3X + 1 FUNCTION ITERATES 255One may summarize this by saying that the parity of successive iteratesof Ì initially behaves like independent coin ﬂips. Since a number Ò is mul-tiplied by ½¾ if it is even and approximately ¿¾ if it is odd, one expects thaton average it changes multiplicatively by their geometric mean, which is´¿µ½ ¾. Since this is less than ½, one expects the iterates to decrease in sizeand eventually become periodic.Several heuristic probabilistic models describing ¿Ü·½iterates are basedon this idea; see , , , , . The simplest of them assumes thatthis independent coin-ﬂip behavior persists until ½ is reached under itera-tion. These mathematical models predict that the expected size of a “ran-dom” Ò after steps should be about ´ ¿µ ¾Ò, so that the average numberof steps to reach 1 should be½¾ÐÓ¿ ½ÐÓ Ò ¾½¾ÐÓ Ò´½¿º¾ µFurthermore, the number of steps ½´Òµ for Ò to iterate to 1 should be nor-mally distributed with mean ½¾ ÐÓ ¿¡ ½ ÐÓ Ò and variance ½ÔÐÓ Ò, for anexplicit constant ½; see , . There is excellent numerical agreement ofthis model’s prediction with ¿Ü· ½ function data.The pseudorandom character of ¿Ü·½ function iterates can be viewed asthe source of the difﬁculty of obtaining a rigorous proof of the ¿Ü · ½ Con-jecture. On the positive side, Cloney, et al.  proposed using the ¿Ü · ½function as a pseudorandom number generator. A well-developed theoryof pseudorandom number generators shows that even a single bit of pseu-dorandomness can be inﬂated into an arbitrarily efﬁcient pseudorandomnumber generator; cf. Lagarias  and Luby . Even though ¿Ü · ½function iterates possess quite a bit of structure (cf. Garner  and Korec) they also seem to possess some residual structurelessness, which maybe enough for a pseudorandom bit to be extracted.From this viewpoint it becomes interesting to determine how well theproperties of ¿Ü · ½ iterates can be described by a stochastic model. Indoing so we are in the atypical situation of modeling a purely deterministicprocess with a probabilistic model. Here we survey some recent resultson stochastic models, obtained in joint work with Alan Weiss and DavidApplegate, which concern extreme behaviors of ¿Ü· ½ iterates.Lagarias and Weiss  studied two different stochastic models for thebehavior of ¿Ü · ½ function iterates. These models consist of a repeatedrandom walk model for forward iterates by Ì, and a branching randomwalk model for backward iterates of Ì. The repeated random walk modelresults of  show almost perfect agreement between empirical data for¿Ü · ½ function iterates for Ò up to ½¼½½. This model has the drawback that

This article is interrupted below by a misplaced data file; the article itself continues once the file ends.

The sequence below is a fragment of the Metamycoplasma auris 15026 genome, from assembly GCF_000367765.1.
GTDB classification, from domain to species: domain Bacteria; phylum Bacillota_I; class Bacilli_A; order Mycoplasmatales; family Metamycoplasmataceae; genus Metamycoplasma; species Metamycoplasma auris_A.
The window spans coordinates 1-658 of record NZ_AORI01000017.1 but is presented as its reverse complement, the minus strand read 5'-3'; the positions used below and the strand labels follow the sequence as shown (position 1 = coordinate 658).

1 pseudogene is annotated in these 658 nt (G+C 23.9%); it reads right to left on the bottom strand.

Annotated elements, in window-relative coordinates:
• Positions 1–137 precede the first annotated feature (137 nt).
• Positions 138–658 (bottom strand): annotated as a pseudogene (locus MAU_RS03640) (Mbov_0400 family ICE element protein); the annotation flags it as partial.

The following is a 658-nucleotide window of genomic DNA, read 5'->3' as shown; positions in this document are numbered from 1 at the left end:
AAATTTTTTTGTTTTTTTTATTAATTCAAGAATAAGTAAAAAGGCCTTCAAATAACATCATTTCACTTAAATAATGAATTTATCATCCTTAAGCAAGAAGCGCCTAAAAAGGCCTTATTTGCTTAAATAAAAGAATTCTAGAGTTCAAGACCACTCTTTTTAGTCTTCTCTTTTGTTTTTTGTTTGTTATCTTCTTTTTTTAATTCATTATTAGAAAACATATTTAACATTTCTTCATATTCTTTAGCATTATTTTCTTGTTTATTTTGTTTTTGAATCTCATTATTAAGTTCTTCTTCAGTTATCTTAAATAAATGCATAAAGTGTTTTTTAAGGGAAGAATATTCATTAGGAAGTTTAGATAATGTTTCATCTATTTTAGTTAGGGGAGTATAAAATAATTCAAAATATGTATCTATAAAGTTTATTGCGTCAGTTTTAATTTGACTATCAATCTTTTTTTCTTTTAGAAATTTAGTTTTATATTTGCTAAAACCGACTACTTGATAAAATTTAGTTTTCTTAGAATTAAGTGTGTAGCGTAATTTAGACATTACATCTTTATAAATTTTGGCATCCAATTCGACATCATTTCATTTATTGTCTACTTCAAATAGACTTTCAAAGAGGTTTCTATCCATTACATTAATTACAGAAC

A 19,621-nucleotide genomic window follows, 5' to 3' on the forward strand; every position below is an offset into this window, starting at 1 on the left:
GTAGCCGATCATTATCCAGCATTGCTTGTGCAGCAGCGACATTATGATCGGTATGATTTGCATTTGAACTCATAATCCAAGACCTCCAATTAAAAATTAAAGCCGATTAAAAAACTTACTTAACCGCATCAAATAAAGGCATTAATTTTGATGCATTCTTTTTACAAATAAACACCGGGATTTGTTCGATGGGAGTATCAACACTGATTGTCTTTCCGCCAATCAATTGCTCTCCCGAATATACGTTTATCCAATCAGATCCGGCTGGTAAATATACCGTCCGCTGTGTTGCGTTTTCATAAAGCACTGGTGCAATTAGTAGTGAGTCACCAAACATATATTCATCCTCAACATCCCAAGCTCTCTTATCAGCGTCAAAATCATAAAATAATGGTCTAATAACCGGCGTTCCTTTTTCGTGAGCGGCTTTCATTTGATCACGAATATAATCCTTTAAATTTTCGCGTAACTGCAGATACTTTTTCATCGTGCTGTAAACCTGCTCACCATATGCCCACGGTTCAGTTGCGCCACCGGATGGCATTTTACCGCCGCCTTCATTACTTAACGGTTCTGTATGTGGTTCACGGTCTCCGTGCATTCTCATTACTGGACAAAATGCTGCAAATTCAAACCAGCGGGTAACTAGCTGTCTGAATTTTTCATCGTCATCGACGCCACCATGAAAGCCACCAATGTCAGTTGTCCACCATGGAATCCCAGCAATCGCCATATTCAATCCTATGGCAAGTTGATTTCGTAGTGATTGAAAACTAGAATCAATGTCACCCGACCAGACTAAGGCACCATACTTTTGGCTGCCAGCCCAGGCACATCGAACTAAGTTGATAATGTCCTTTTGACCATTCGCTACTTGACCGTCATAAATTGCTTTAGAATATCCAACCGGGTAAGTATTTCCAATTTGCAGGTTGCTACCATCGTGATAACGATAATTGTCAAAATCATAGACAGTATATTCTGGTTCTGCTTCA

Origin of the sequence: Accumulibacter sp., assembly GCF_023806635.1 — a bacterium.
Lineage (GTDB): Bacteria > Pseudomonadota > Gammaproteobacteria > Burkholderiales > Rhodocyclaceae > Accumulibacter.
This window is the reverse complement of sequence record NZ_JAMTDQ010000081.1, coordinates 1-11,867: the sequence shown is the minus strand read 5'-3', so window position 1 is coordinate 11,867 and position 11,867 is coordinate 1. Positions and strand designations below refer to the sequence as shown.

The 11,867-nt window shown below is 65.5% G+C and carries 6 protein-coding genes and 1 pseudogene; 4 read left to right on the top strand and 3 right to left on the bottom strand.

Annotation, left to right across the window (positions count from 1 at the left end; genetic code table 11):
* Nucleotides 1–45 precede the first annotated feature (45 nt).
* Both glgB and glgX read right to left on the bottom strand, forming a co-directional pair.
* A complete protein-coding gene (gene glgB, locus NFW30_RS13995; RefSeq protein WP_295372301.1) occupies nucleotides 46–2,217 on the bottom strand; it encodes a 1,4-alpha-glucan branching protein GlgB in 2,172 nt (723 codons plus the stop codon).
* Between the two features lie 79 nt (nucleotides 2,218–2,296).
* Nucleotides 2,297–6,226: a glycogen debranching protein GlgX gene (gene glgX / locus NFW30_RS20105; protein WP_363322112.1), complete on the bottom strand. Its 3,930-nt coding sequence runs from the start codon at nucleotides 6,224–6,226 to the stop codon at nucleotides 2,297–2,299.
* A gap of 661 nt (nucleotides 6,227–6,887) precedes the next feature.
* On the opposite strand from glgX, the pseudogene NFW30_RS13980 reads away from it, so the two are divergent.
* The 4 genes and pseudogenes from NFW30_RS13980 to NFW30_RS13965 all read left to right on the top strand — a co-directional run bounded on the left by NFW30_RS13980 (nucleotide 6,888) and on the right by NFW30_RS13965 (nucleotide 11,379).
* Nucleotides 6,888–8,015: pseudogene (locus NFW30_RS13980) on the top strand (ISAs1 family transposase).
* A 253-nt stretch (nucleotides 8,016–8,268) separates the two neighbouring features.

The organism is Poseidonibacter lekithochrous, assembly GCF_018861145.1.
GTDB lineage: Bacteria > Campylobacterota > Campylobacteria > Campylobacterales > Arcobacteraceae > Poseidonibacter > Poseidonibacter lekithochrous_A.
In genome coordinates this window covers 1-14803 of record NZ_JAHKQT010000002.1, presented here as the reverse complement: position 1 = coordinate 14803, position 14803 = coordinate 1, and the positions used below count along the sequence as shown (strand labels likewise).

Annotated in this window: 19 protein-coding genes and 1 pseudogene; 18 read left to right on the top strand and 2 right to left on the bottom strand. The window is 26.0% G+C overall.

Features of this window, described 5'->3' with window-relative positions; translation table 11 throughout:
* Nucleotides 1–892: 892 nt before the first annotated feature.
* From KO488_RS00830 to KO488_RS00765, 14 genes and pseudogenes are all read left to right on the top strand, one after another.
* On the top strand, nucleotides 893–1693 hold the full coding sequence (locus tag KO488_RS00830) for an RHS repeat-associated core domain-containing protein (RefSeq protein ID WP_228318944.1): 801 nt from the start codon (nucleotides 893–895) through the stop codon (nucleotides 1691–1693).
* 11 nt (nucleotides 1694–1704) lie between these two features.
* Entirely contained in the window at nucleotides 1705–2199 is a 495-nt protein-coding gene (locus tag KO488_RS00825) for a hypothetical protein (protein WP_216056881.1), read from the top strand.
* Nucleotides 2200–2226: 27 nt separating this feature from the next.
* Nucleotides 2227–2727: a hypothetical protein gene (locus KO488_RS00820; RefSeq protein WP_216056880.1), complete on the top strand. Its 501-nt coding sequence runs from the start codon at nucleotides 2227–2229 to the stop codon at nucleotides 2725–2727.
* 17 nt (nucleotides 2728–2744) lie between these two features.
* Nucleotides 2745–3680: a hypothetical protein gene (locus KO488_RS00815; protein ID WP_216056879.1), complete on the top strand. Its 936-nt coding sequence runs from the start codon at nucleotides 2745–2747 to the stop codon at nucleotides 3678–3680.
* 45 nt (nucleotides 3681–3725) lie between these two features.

256 J. C. LAGARIASit does not model the fact that ¿Ü·½trajectories are not independent; indeedactual ¿Ü·½ trajectories coalesce to form a tree structure. The local structureof backward ¿Ü · ½ iterates can be explicitly described using ¿Ü · ½ trees,which are deﬁned in Section 3. Lagarias and Weiss introduced a familyof branching random walk models to describe the ensemble of such trees.These models make a prediction for extreme values of ½´Òµ that is shownto coincide with that made by the repeated random walk model. That is, forthese probabilistic models the deviation from independence exhibited by¿Ü·½trajectories does not affect the asymptotic maximal length of extremaltrajectories.More recently Applegate and Lagarias ( and ) studied properties ofthe ensemble of all ¿Ü · ½ trees. They compared empirical data with pre-dictions made from stochastic models, and found small systematic devia-tions of the distribution of ¿Ü·½ inverse iterates from that predicted by thebranching random walk model above. They observed that the distributionof the largest and smallest number of leaves possible in such trees of depthappears to be narrower than what would be predicted by the model ofLagarias and Weiss. This leads to two conjectures stated in Section 4. It re-mains a challenge to exploit such regularities to obtain new rigorous resultson the ¿Ü · ½ problem.The ¿Ü · ½ Conjecture remains unsolved and is viewed as intractable.Various authors have obtained rigorous results in the direction of the ¿Ü·½Conjecture, consisting of lower bounds for the number of integers Ò belowa value Ü that have some iterate Ì ´ µ´Òµ ½. More generally, one mayestimate for a positive integer the quantity´Üµ cardÒÒ ½ Ò Ü with some Ì´ µ´ÒµÓIt has been conjectured that for each positive ½ or ¾ ´ÑÓ ¿µ there is apositive constant such that´Üµ Ü for all Üsee Applegate and Lagarias  and Wirsching . At present the bestrigorous bound of this sort states that for positive ½ or ¾ ´ÑÓ ¿µ onehas´Üµ Ü¼ ½for all sufﬁciently large Ü; see .14. Repeated Random Walk ModelLagarias and Weiss  studied a repeated random walk model for forwarditerates by Ì. In this model, the successive iterates ÐÓ Ì ´ µ´Òµ are modeled